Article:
The Surgeon Delivers a Compelling Slice of Post-Apocalyptic Life

The Surgeon Delivers a Compelling Slice of Post-Apocalyptic Life

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The Surgeon Delivers a Compelling Slice of Post-Apocalyptic Life

This is the first installment of the re-vamped “Went to Tell Everybody.” In the past, this was a place where comic book creators that I admire recommend cool comic book series. Now, it is place where I will spotlight a different cool independent comic book series every week based on submissions from the indie comic book creators themselves. This is an ongoing weekly feature, so there’s no time limit or anything like that. So you can submit at any time. It’s not a first come/first serve thing, ya know? Click here for the submission guidelines.

There were a ton of great comic book sent in, and if no one else submitted anything else, I’d have enough cool comic books to spotlight for over a year! But hey, it’s always nice to have more!

These won’t be in any specific order (so the first one posted doesn’t mean it is the one I thought was the best – it doesn’t mean it wasn’t, etc. etc.). I apologize for the minutiae of the introduction. It’ll be shorter in the future!

We start off with The Surgeon, from Unlikely Heroes Studios. Their website is here.

The first issue was written by John Pence, penciled by Zack Dolan, inked by Laurie Foster (who also edited the comic) and colored by Everardo Orozco.

The concept behind the series is that something terrible happened to cause a sort of apocalyptic event. The richest people in the world were able to head underground to live in bunkers. The entrance fee to get into the underground was $1 million per person, so it was too pricey for the star of our series, a young surgical resident who was too early in her career to have the money to gain entrance into the underground. 15 years have passed, and Doc Hanover has been traveling the country, offering up her medical skills in exchange for goods and services. The problem, of course, is that since society has collapsed, things are so messed up that Hanover has been forced to become a skilled warrior as well as a skilled surgeon. She has had had to use her sword as much (if not more) than her scalpel and it is clear that it has been a very difficult 15 years for her.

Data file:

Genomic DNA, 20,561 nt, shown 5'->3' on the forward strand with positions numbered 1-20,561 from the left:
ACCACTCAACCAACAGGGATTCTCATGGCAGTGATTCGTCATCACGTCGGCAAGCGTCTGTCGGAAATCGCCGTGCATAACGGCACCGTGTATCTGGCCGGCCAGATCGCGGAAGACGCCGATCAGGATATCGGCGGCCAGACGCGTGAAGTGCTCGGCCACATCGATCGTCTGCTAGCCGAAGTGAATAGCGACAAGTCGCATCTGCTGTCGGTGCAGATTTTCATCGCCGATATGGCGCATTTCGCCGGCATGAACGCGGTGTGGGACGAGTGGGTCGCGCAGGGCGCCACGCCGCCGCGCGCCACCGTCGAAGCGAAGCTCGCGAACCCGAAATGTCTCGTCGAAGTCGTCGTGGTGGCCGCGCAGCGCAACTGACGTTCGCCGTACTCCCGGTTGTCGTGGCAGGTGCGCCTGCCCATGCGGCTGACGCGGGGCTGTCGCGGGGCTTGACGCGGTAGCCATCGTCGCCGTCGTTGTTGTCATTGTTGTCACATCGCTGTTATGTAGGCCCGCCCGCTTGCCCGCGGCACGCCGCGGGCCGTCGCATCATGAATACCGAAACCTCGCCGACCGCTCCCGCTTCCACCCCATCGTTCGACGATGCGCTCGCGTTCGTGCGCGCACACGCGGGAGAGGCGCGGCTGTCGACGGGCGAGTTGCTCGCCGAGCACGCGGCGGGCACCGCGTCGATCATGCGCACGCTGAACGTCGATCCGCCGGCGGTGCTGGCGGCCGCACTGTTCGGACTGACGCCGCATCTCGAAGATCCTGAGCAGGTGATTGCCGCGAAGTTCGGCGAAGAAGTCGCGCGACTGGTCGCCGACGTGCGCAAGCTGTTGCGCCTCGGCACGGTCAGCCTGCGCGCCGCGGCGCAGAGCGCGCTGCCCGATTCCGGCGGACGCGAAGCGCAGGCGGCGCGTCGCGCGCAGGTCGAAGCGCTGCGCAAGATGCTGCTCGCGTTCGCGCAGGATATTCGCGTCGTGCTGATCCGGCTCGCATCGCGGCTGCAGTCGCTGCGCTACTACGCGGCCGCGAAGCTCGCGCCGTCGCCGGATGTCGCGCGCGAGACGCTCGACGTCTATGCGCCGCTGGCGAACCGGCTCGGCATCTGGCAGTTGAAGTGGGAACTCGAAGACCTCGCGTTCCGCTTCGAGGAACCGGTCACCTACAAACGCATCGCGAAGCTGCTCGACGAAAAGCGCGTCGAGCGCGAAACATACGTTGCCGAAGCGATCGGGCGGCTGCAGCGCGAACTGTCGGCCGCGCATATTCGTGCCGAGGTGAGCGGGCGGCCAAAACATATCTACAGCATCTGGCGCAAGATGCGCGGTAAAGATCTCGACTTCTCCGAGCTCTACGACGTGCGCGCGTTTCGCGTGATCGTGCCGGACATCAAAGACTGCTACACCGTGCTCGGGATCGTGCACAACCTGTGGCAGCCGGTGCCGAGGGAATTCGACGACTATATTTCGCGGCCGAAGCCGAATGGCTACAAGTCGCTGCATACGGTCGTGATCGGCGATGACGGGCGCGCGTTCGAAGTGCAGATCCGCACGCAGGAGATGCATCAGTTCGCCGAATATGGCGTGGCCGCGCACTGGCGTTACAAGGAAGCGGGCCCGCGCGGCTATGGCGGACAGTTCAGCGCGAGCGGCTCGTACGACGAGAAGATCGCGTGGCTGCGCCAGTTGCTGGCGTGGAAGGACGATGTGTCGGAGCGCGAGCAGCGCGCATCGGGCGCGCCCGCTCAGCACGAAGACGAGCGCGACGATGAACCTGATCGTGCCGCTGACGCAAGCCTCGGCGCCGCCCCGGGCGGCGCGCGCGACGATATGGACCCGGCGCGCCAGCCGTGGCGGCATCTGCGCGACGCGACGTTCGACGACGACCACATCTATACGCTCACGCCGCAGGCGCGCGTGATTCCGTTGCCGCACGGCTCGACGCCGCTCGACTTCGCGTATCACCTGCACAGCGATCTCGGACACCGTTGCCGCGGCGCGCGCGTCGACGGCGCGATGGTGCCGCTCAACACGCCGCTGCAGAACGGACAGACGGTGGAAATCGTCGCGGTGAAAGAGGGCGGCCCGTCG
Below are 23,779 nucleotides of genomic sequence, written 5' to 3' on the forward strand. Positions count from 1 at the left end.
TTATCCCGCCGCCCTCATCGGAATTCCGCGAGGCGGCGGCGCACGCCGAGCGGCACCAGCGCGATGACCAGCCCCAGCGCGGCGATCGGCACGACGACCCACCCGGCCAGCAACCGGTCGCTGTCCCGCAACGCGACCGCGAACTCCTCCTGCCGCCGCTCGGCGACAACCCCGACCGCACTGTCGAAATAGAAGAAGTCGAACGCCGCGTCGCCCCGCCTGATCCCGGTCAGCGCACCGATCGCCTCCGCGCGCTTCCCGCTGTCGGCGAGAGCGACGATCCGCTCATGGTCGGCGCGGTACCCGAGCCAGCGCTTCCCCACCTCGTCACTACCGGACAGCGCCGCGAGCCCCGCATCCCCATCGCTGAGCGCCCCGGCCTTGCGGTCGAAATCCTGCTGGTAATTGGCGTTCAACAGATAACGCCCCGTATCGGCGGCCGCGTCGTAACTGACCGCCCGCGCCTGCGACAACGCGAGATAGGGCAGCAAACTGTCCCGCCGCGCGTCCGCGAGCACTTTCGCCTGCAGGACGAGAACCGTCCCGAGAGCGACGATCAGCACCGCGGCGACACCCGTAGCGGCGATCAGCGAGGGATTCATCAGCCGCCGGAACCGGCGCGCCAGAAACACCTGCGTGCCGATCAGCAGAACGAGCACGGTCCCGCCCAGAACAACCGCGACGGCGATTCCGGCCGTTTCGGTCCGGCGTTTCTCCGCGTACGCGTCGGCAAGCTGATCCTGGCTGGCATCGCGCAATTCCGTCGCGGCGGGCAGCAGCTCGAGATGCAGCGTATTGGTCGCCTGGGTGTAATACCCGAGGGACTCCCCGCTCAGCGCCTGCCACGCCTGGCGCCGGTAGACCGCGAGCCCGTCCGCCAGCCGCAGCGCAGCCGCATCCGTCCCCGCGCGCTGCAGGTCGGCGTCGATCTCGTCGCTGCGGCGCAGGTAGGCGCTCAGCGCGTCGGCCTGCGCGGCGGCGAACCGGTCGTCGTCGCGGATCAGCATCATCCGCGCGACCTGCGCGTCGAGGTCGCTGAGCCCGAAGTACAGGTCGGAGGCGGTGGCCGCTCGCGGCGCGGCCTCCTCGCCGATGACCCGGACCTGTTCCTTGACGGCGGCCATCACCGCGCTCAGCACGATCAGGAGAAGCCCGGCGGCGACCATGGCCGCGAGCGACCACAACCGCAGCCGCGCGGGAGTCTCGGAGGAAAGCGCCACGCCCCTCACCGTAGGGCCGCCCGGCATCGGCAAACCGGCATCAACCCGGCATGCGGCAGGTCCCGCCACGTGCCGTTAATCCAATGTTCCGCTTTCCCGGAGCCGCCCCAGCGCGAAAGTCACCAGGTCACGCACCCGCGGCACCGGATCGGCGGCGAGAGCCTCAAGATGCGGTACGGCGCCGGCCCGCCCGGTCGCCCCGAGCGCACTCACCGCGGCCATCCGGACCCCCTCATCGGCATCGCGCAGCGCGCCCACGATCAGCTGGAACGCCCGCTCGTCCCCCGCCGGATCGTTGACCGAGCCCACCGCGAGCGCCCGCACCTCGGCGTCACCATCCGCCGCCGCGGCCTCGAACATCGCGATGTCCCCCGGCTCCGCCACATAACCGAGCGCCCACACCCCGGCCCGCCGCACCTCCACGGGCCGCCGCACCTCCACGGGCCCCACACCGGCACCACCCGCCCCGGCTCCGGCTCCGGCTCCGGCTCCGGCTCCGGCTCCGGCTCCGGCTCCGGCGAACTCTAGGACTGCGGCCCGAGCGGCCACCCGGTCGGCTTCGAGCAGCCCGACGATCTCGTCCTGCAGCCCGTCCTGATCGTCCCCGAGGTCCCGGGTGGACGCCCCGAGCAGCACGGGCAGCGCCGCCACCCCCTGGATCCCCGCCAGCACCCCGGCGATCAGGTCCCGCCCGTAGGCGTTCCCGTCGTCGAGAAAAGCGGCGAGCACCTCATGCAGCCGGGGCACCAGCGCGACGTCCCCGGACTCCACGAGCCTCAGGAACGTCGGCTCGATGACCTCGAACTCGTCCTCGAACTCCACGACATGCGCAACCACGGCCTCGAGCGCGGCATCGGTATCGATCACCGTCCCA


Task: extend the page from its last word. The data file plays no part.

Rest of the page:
The beginning of the book shows her traveling the country, introducing us to the various new realities of the world (one particularly funny bit is the set up of “Craigs list,” a series of watchtowers where people can leave messages and requests for service. So people like Doc Hanover can find out what communities are in need of her service.

Dolan and Foster create an impressive vision of this new world (Orozco’s colors are perfectly matched to the mood that the series is going for, giving everything a sort of melancholic feel). I love the statue designed as a “screw you” to the people who ran and hid underground…

The book takes a major twist when Hanover comes across a fort in South Dakota that has somehow managed to create a small functional society in the midst of the chaos around them and suddenly, the emotional armor that she carries with her everywhere begins to be chipped away. She is not prepared to find herself actively caring about people again, but the sheer goodness of the small town makes it impossible for her not to. Not only that, but once you start caring about people, you find yourself concerned about them and Hanover does not trust the security of the town at all. She drunkenly finds herself volunteering to help train their militia and also to help them create weapons out of abandoned cars.

This sets up the key action sequence in the series, as she ventures out into the unknown to collect metal with a couple of the people from the town (including their one experienced military guy) and, naturally enough, they find more than just car parts on their trek outside of the walls of the town…

It is a dangerous place out there and there are some evil people about, and now Hanover has hit the point where she can’t just walk away like she normally does – will she start caring about people again just in time to watch a bunch of innocents die? It’s a compelling problem for her to deal with and it makes the Surgeon an interesting world to visit.

You can visit the Unlikely Heroes Studios site for links to where you can buy a copy of The Surgeon #1.

Okay, that’s it for the first Went to Tell Everybody installment! Everyone feel free to keep submitting your indie comic for spotlight!

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